The site of Lapa do Santo, a cave nestled deep in the rainforest of central-eastern Brazil, shows evidence of human occupation dating back almost 12,000 years. Archaeologists have found a trove of human remains, tools, leftovers from past meals and even etchings of a horny man with a giant phallus in the 14,000-square-foot (1,300 square meters) cave. The huge limestone cavern is also in the same region where archaeologists discovered Luzia, one of the oldest known human skeletons from the New World, Live Science previously reported.
In the 19th century, naturalist Peter Lund first set foot in the region, which harbors some of the oldest skeletons in South America. But although archaeologists have stumbled upon hundreds of skeletons since then, few had noticed one strange feature: Many of the bodies had been modified after death.
In their recent archaeological excavations, Strauss and his colleagues took a more careful look at some of the remains found at Lapa do Santo. They found that starting between 10,600 and 10,400 years ago, the ancient inhabitants of the region buried their dead as complete skeletons.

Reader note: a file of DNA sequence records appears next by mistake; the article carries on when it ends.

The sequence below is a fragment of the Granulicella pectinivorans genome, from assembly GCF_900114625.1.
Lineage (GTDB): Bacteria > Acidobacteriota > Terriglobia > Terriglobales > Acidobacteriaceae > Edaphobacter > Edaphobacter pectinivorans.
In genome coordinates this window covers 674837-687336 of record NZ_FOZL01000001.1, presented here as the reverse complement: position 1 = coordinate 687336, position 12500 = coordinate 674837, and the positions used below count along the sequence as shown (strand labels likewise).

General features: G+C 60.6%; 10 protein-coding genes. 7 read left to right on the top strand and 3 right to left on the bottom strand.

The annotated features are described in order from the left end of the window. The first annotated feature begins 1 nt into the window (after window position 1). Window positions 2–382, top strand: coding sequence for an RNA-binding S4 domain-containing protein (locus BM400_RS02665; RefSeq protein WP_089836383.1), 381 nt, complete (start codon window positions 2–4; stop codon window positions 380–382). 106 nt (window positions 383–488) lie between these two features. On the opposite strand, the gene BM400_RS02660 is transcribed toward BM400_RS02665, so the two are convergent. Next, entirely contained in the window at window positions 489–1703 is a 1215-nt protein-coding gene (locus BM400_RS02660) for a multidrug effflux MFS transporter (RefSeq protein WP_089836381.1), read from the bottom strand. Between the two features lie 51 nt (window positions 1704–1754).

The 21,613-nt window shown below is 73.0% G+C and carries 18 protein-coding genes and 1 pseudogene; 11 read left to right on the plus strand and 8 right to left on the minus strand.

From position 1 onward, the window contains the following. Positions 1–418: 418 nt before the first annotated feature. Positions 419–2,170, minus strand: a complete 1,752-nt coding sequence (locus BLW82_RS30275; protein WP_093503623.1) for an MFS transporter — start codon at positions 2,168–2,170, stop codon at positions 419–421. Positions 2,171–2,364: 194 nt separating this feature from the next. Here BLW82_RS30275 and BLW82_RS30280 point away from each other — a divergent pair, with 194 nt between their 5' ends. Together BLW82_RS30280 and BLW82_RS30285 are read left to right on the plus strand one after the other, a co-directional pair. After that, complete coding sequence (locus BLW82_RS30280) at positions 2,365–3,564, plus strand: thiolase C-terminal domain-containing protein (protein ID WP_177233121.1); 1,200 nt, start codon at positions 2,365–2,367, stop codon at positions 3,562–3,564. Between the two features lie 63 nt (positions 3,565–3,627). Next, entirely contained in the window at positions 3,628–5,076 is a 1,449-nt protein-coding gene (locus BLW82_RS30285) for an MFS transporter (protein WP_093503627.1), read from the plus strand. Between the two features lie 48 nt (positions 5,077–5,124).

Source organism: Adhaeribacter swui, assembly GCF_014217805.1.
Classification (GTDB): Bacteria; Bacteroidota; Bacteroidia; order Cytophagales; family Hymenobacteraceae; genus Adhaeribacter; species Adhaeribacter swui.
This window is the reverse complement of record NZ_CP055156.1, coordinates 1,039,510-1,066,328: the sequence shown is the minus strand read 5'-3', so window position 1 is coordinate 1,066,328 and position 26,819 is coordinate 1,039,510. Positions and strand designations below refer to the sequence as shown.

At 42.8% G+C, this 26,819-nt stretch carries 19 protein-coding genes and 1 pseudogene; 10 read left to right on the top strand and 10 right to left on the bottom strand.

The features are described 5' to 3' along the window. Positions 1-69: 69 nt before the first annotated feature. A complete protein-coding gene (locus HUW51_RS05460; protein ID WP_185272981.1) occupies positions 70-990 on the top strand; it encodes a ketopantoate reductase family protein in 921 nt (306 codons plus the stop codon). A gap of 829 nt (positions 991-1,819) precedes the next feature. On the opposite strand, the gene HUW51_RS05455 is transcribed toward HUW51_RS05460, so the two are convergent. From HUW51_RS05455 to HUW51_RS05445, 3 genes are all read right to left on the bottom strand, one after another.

But 1,000 years later (between about 9,600 and 9,400 years ago), people began dismembering, mutilating and de-fleshing fresh corpses before burying them. The teeth from the skulls were pulled out systematically. Some bones showed evidence of having been burned or cannibalized before being placed inside another skull, the researchers reported in the December issue of the journal Antiquity.
"The strong emphasis on the reduction of fresh corpses explains why these fascinating mortuary practices were not recognized during almost two centuries of research in the region," Strauss said.
The team has not uncovered any other forms of memorial, such as gravestones or grave goods. Instead, the researchers said, it seems that this strict process of dismemberment and corpse mutilation was one of the central rituals used by these ancient people in commemorating the dead.
Original article on Live Science.